If you asked the Wayland family why they ride in Tour de Cure®, they would say it is for their daughter or for their older sister, Bemi.
Bemi was diagnosed with type 1 diabetes in grade school. Her knowledge of this disease was almost nonexistent when she was diagnosed, but with the support of her family and friends, she learned how to adjust her lifestyle, eating habits and exercise routine to maintain a normal life. From this young age, she also learned how to manage and regulate her blood glucose levels with insulin injections in order to survive.
Bemi was introduced to the American Diabetes Association when she attended her first Camp Carolina Trails outing for children with diabetes. Each year this residential summer camp welcomes 180 North Carolina youth to engage in sports and activities and receive diabetes education and life lessons from medical staff, including pediatric endocrinologists, physician assistants, registered nurses and registered dietitians, many of whom are also certified diabetes educators.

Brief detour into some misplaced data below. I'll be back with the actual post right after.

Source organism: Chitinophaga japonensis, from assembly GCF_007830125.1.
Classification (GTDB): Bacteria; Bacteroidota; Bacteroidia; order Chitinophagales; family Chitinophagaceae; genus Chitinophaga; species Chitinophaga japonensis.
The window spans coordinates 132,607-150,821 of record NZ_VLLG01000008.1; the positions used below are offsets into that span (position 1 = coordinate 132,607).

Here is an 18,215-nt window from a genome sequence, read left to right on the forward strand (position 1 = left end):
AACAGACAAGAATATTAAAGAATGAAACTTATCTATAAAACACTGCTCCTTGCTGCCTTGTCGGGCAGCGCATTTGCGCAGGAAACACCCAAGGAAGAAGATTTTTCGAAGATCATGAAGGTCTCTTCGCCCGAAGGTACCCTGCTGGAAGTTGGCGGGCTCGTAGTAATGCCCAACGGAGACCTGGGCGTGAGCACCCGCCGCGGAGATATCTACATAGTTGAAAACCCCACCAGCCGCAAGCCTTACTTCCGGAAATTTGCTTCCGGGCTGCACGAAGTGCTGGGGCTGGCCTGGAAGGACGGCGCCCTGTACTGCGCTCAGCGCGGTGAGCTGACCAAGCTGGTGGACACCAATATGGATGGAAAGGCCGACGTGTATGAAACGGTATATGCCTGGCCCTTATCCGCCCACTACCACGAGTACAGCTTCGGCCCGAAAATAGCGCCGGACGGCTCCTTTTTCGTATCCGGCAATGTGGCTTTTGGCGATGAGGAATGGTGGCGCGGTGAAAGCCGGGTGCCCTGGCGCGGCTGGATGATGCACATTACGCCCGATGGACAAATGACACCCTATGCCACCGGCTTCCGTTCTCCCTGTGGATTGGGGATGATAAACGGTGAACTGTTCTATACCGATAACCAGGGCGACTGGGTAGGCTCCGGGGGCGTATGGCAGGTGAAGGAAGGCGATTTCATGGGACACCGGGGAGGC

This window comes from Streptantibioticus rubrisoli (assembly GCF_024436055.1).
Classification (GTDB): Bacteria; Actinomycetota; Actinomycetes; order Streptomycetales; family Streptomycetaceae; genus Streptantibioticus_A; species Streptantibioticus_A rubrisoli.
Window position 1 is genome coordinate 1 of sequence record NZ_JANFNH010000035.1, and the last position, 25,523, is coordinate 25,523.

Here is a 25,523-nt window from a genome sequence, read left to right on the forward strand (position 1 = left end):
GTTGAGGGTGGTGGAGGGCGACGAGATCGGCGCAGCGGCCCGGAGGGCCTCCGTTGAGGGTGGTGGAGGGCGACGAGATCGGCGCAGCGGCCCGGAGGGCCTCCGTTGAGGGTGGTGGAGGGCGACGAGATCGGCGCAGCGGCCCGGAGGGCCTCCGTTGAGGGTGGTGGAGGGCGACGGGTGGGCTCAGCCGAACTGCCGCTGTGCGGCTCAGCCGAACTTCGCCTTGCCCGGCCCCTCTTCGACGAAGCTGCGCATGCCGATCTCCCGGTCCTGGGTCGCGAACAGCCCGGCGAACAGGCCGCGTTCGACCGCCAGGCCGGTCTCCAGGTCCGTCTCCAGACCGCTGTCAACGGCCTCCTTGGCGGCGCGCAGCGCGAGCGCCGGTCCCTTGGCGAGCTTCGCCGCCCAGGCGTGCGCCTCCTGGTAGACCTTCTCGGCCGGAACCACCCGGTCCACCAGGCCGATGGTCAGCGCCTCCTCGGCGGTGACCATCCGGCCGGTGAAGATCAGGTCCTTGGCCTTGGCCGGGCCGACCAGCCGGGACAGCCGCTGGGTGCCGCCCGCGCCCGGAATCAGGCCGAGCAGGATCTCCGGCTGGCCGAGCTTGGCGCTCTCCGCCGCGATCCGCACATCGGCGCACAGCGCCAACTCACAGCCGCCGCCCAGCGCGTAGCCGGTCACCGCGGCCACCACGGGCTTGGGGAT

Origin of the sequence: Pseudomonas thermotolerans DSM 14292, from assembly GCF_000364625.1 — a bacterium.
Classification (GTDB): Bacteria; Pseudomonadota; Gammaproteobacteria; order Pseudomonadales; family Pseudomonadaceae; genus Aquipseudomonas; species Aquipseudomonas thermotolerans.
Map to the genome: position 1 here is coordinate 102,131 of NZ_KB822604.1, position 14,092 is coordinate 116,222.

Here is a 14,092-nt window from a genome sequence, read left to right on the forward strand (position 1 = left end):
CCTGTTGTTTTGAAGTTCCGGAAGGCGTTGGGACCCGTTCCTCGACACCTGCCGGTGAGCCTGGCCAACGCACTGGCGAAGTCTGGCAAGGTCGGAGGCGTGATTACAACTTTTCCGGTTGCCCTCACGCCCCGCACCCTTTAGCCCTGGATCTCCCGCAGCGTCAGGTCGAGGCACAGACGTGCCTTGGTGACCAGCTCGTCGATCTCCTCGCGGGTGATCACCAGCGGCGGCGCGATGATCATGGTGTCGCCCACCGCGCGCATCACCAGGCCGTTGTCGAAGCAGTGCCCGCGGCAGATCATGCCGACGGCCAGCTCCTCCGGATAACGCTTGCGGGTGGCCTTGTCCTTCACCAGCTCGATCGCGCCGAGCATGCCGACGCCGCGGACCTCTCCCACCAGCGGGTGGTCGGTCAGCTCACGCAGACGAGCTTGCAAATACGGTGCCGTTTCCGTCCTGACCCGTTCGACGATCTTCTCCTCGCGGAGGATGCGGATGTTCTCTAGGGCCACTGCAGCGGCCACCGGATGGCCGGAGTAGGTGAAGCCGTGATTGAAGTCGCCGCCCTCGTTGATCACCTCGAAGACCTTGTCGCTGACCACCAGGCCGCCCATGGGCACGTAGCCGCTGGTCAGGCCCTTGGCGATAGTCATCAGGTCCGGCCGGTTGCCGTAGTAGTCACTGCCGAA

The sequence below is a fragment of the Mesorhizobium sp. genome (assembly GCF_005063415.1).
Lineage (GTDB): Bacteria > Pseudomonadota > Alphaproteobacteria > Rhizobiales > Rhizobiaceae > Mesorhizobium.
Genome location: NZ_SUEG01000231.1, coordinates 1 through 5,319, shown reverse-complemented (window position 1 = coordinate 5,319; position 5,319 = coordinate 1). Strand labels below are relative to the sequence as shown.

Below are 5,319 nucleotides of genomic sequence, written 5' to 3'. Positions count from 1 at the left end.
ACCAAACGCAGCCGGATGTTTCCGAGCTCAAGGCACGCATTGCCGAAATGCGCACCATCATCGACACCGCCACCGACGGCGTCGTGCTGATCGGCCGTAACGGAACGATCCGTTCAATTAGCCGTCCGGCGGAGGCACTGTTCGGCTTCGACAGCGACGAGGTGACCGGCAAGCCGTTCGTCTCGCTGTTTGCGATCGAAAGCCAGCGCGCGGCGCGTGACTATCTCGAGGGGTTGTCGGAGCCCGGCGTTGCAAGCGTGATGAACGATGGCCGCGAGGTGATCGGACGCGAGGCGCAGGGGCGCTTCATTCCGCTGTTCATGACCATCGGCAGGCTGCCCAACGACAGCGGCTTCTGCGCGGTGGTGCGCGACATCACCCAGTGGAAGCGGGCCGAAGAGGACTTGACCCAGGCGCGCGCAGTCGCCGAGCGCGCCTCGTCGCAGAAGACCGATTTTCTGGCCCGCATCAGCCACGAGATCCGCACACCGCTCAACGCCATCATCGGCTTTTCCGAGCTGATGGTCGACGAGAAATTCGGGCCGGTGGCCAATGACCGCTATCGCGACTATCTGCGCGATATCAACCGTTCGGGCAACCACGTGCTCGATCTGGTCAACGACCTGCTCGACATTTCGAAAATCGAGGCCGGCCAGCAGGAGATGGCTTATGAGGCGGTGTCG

Quickly Bemi learned that diabetes provided opportunities to do good. She remembered what it was like when a classmate of hers was diagnosed with diabetes, and no one in the class knew what this meant. Bemi also remembered what it was like when she was diagnosed and lost her close friends due to misconceptions and lack of awareness and knowledge about diabetes. Knowing how important diabetes advocacy is, Bemi has made it her career aspiration to speak out for and to the communities affected by diabetes.
Now in 2014, Bemi has taken on a new role within the Association. She has officially registered for their local Tour de Cure as a Red Rider—that’s a cyclist who lives with diabetes. Watch this video of Bemi and father Derek talking through their experience and how they pledged to start the year off right with the Jan. 1 Resolution Ride in support of the North Carolina Tour de Cure two-day ride, coming up May 17-18, 2014.
Their resolution: to find a cure and Stop Diabetes®.